Landing Patterns and Neuromuscular Adaptation3
A study involving female volleyball, soccer, and basketball players who were assigned a 6-week pre-season program which incorporated supervised exercises working on flexibility, plyometrics, weight training (of the legs, core, and back), and proper landing patterns showed that this type of training can help reduce ACL injuries. These athletes were compared to a female and male control group. Overall the female control group sustained a 3.6 times higher rate of total knee injuries compared with the female intervention group and 4.8 times higher rate of knee injuries compared with the male control group. Take home message: a prevention program incorporating a multi-factorial approach to ACL prevention can be successful in reducing ACL injury rates in female athletes.
Aims of a Successful ACL Prevention Program6
Initiation of program ideally at or prior to onset of puberty to avoid formation of bad habits in the neuromuscular and biomechanical patterns. Even if implemented after puberty, focused ACL prevention is still beneficial and should be incorporated into the sports training.
-Incorporation of neuromuscular training/control, muscle strengthening, plyometrics, education and feedback regarding proper body mechanics and proper landing patterns8
-Timing ideally 6 weeks pre-season, lasting 15-20 minutes (no longer), at least 3x/week. Goal should be to continue throughout the season to help maintain proper form
-Begin and end maneuvers with proper positioning involving knees and hips being sufficiently flexed, jumping/landing with knees over toes, while avoiding knee valgus upon landing, and remembering to “land softly” (landing with more weight on the forefoot)8
-Focus on strengthening hamstrings, but also include gluteus medius strengthening to avoid knee valgus (knock-knees). Any asymmetries in strength should also be addressed8,9
-Plyometrics incorporating high intensity agility drills focused on footwork and quick explosive movements. Start with cutting, jumping, and lateral movements then add in “perturbation” (disturbances) to simulate a real sports situation
-Ensure your athletes have a performance training program involving movement patterns commonly performed during training and competition.
-Ideally, implement the program 6-weeks before the season and ensure it highlights proper form. Continue this program throughout the full season.
-Emphasize strength and recruitment of the muscles supporting the knee, with a focus on the hamstrings and glutes to prevent improper loading patterns.
- Gornitzky AL, Lott A, Yellin JL, et al. Sport-specific yearly risk and incidence of anterior cruciate ligament tears in high school athletes: a systematic review and meta-analysis. Am J Sports Med 2015.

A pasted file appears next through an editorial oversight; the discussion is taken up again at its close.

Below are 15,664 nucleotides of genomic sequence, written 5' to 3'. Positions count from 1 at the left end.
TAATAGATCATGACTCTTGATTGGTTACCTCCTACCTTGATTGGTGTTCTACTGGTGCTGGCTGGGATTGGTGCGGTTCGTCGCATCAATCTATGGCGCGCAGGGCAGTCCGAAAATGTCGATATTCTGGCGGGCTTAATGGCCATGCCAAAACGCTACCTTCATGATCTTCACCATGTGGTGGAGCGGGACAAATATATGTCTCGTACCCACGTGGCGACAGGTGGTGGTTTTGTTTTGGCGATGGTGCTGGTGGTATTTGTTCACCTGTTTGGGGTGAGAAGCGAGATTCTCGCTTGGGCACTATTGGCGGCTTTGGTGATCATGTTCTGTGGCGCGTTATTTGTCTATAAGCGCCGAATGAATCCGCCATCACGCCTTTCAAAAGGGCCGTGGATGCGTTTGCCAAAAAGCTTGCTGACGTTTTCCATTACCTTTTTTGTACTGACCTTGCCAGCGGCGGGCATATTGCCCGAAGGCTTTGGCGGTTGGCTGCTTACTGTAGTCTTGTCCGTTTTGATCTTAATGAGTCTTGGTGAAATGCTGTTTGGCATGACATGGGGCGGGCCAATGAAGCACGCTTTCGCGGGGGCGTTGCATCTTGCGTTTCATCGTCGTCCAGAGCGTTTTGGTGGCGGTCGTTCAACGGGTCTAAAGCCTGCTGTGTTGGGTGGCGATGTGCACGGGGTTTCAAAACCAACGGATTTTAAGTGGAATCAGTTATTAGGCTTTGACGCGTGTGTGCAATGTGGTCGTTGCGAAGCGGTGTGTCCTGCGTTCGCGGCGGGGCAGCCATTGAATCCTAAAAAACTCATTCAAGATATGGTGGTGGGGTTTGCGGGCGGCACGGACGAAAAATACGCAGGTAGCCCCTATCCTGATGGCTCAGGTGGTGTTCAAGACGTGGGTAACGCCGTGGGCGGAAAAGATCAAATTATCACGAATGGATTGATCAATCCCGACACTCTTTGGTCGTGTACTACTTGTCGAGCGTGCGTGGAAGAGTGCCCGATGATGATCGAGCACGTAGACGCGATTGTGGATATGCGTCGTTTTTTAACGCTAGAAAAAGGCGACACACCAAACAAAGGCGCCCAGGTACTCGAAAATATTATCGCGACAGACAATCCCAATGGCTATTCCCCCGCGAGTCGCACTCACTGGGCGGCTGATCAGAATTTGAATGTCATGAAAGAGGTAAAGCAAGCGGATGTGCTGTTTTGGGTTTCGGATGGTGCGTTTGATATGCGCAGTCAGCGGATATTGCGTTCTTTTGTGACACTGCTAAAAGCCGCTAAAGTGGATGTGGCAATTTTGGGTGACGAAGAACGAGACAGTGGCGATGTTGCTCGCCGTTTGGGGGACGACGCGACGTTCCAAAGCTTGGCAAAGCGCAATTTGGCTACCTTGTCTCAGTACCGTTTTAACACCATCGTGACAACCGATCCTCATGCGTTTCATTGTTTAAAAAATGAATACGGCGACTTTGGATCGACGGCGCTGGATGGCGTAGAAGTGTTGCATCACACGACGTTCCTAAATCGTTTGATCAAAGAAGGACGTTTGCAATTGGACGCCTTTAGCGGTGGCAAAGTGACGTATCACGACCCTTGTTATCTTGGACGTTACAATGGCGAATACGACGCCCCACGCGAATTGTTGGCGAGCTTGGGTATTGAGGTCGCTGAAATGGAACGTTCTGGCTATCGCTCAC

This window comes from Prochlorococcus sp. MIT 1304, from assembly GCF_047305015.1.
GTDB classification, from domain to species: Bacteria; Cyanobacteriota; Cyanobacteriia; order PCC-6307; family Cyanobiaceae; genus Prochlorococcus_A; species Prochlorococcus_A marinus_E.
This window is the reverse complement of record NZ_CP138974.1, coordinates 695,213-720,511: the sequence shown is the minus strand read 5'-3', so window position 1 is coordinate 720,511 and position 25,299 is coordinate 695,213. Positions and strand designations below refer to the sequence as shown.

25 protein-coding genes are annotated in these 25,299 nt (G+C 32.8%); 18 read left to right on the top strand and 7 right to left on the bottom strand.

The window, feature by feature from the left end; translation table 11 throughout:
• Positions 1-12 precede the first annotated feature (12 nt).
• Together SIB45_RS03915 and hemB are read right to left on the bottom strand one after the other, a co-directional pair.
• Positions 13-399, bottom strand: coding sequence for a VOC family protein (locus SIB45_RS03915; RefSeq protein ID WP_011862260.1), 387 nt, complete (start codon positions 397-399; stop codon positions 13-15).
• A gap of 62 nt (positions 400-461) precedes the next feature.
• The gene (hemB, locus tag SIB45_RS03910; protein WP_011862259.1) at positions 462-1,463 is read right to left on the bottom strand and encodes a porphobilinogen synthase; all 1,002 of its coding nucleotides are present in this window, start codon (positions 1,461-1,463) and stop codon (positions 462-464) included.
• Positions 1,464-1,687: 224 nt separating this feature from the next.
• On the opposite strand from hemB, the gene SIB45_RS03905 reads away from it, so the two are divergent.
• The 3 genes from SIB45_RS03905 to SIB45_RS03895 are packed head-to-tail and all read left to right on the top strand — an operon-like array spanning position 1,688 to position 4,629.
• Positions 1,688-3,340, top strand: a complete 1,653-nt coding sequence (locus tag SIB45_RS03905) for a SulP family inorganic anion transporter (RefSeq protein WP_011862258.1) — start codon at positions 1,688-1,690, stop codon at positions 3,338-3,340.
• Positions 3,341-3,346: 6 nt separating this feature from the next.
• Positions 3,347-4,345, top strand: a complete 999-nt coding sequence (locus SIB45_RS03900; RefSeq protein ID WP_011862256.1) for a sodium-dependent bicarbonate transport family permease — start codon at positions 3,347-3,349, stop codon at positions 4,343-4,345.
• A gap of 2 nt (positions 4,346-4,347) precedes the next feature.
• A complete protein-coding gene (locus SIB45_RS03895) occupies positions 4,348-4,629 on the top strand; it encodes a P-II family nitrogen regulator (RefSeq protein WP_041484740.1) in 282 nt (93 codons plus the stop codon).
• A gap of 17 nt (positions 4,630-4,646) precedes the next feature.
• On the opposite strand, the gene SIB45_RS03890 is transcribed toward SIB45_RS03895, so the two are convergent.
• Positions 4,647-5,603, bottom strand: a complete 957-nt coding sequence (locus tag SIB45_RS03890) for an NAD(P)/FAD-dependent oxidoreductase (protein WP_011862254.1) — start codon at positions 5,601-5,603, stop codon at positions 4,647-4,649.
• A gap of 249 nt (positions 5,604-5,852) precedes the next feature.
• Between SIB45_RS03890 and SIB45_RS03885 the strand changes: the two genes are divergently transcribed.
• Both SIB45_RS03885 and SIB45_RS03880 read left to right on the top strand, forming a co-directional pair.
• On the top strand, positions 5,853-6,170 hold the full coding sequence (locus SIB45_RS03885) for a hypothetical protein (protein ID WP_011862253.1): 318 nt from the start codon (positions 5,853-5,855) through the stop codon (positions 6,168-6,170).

- Boden BP, Griffin LY, Garrett Jr WE. Etiology and prevention of noncontact ACL injury. Phys Sportsmed. 2000;8:53–60.
- Brukner P, Khan K. Clinical sports medicine, 4th ed. Sydney, Australia: McGraw-Hill, 2012:104-105.
- Wild C Y, Steele J R, Munro B J. 2012. Why do girls sustain more anterior cruciate ligament injuries than boys?: a review of the changes in estrogen and musculoskeletal structure and function during puberty. Sports Medicine 42 (9): 733-749.
- Konopka JA, DeBaun MR, Chang W, Dragoo JL. The Intracellular Effect of Relaxin on Female Anterior Cruciate Ligament Cells. Am J Sports Med. 2016 Sep;44(9):2384-92.
- Voskanian N. 2013. ACL Injury prevention in female athletes: review of the literature and practical considerations in implementing an ACL prevention program. Current Reviews in Musculoskeletal Medicine 6 (2): 158-163.
- Caraffa A, Cerulli G, Projetti M, et al. Prevention of anterior cruciate ligament injuries in soccer. A prospective controlled study of proprioceptive training. Knee Surg Sports Traumatol Arthroscopy. 1996;4:19–21.
- Renstrom P, Ljungqvist A, Arendt E, et al. Non-contact ACL injuries in female athletes: an International Olympic Committee current concepts statement. Br J Sports Med. 2008;42:394–412. Summary of research and recommended guidelines regarding ACL prevention by the International Olympic Committee.
- Myer GD, Chu DA, Brent JL, Hewett TE. Trunk and hip control neuromuscular training for the prevention of knee joint injury. Clin Sports Med. 2008;27:425–48. ix.
- Zahradnik D, Jandacka D, Uchytil J, Farana R, Hamill J. 2015. Lower extremity mechanics during landing after a volleyball block as a risk factor for anterior cruciate ligament injury. Physical Therapy in Sport 16 (1): 53-58.
- Zahradnik D, Uchytil J, Farana R, Jandacka D. 2014. Ground Reaction Force and Valgus Knee Loading during Landing after a Block in Female Volleyball Players. Journal of human kinetics 40 : 67-75.
- Favre J, Clancy C, Dowling AV, Andriacchi TP. Modification of Knee Flexion Angle Has Patient-Specific Effects on Anterior Cruciate Ligament Injury Risk Factors During Jump Landing. Am J Sports Med. 2016 Jun;44(6):1540-6.
- Figure 2 Image from Brukner P, Khan K. Clinical sports medicine, 4th ed. Sydney, Australia: McGraw-Hill, 2012:104-105.